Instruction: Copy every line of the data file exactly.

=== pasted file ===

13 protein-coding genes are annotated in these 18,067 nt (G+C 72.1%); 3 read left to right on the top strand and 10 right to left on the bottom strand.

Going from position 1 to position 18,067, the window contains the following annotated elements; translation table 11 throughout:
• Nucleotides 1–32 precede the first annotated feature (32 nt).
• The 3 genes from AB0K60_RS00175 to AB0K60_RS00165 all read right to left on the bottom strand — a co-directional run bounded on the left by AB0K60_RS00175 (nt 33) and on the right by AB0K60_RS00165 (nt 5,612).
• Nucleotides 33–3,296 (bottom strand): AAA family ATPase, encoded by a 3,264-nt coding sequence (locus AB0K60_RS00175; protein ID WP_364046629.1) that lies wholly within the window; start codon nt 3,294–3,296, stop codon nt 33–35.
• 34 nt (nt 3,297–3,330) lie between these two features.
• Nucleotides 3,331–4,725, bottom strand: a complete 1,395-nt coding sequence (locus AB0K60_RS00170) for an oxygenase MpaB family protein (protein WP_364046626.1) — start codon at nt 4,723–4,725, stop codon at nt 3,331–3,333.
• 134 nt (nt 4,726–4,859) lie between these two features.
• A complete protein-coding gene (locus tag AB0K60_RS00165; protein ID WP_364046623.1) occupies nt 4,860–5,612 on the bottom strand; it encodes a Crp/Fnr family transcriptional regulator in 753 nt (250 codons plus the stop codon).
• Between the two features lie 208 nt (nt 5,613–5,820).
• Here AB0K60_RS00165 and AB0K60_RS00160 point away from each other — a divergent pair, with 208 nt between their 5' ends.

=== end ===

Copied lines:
13 protein-coding genes are annotated in these 18,067 nt (G+C 72.1%); 3 read left to right on the top strand and 10 right to left on the bottom strand.

Going from position 1 to position 18,067, the window contains the following annotated elements; translation table 11 throughout:
• Nucleotides 1–32 precede the first annotated feature (32 nt).
• The 3 genes from AB0K60_RS00175 to AB0K60_RS00165 all read right to left on the bottom strand — a co-directional run bounded on the left by AB0K60_RS00175 (nt 33) and on the right by AB0K60_RS00165 (nt 5,612).
• Nucleotides 33–3,296 (bottom strand): AAA family ATPase, encoded by a 3,264-nt coding sequence (locus AB0K60_RS00175; protein ID WP_364046629.1) that lies wholly within the window; start codon nt 3,294–3,296, stop codon nt 33–35.
• 34 nt (nt 3,297–3,330) lie between these two features.
• Nucleotides 3,331–4,725, bottom strand: a complete 1,395-nt coding sequence (locus AB0K60_RS00170) for an oxygenase MpaB family protein (protein WP_364046626.1) — start codon at nt 4,723–4,725, stop codon at nt 3,331–3,333.
• 134 nt (nt 4,726–4,859) lie between these two features.
• A complete protein-coding gene (locus tag AB0K60_RS00165; protein ID WP_364046623.1) occupies nt 4,860–5,612 on the bottom strand; it encodes a Crp/Fnr family transcriptional regulator in 753 nt (250 codons plus the stop codon).
• Between the two features lie 208 nt (nt 5,613–5,820).
• Here AB0K60_RS00165 and AB0K60_RS00160 point away from each other — a divergent pair, with 208 nt between their 5' ends.